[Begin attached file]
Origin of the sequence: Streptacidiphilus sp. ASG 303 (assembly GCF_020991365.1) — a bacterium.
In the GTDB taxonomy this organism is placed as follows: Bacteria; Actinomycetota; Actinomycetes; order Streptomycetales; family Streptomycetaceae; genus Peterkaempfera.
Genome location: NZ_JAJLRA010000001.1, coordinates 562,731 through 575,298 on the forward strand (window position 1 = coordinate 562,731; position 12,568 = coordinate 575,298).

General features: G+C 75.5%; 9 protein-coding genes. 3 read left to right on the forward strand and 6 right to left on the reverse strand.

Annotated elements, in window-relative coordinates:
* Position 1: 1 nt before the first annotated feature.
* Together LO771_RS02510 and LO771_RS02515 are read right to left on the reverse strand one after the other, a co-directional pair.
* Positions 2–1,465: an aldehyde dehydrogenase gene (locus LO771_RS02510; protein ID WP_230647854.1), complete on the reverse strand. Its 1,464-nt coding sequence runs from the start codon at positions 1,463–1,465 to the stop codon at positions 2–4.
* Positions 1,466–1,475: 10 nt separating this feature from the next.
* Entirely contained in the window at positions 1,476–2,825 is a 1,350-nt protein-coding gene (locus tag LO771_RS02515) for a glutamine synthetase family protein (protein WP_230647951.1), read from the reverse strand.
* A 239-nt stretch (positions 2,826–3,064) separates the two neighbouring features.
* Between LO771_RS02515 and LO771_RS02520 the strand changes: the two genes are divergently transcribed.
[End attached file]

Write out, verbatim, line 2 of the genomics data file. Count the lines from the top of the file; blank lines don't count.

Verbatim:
In the GTDB taxonomy this organism is placed as follows: Bacteria; Actinomycetota; Actinomycetes; order Streptomycetales; family Streptomycetaceae; genus Peterkaempfera.